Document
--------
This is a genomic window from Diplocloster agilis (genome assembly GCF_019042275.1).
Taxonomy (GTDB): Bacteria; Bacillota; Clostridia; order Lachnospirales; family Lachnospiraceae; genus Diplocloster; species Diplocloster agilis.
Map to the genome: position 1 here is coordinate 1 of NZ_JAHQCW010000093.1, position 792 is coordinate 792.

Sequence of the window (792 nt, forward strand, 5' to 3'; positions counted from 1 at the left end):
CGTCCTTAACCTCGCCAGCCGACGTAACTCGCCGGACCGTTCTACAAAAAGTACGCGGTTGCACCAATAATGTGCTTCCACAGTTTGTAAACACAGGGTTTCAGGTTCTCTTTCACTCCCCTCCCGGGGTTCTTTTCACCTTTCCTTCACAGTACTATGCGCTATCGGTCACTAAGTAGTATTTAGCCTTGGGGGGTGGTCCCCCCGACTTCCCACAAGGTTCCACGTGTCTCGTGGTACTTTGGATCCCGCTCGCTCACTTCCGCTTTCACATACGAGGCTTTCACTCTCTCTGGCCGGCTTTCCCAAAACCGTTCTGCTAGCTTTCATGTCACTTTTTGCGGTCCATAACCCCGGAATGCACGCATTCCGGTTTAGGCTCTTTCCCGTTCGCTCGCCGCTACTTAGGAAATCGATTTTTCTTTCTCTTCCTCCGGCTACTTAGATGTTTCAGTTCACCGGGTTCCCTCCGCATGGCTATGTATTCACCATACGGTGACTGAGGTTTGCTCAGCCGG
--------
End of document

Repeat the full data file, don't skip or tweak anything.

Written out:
This is a genomic window from Diplocloster agilis (genome assembly GCF_019042275.1).
Taxonomy (GTDB): Bacteria; Bacillota; Clostridia; order Lachnospirales; family Lachnospiraceae; genus Diplocloster; species Diplocloster agilis.
Map to the genome: position 1 here is coordinate 1 of NZ_JAHQCW010000093.1, position 792 is coordinate 792.

Sequence of the window (792 nt, forward strand, 5' to 3'; positions counted from 1 at the left end):
CGTCCTTAACCTCGCCAGCCGACGTAACTCGCCGGACCGTTCTACAAAAAGTACGCGGTTGCACCAATAATGTGCTTCCACAGTTTGTAAACACAGGGTTTCAGGTTCTCTTTCACTCCCCTCCCGGGGTTCTTTTCACCTTTCCTTCACAGTACTATGCGCTATCGGTCACTAAGTAGTATTTAGCCTTGGGGGGTGGTCCCCCCGACTTCCCACAAGGTTCCACGTGTCTCGTGGTACTTTGGATCCCGCTCGCTCACTTCCGCTTTCACATACGAGGCTTTCACTCTCTCTGGCCGGCTTTCCCAAAACCGTTCTGCTAGCTTTCATGTCACTTTTTGCGGTCCATAACCCCGGAATGCACGCATTCCGGTTTAGGCTCTTTCCCGTTCGCTCGCCGCTACTTAGGAAATCGATTTTTCTTTCTCTTCCTCCGGCTACTTAGATGTTTCAGTTCACCGGGTTCCCTCCGCATGGCTATGTATTCACCATACGGTGACTGAGGTTTGCTCAGCCGG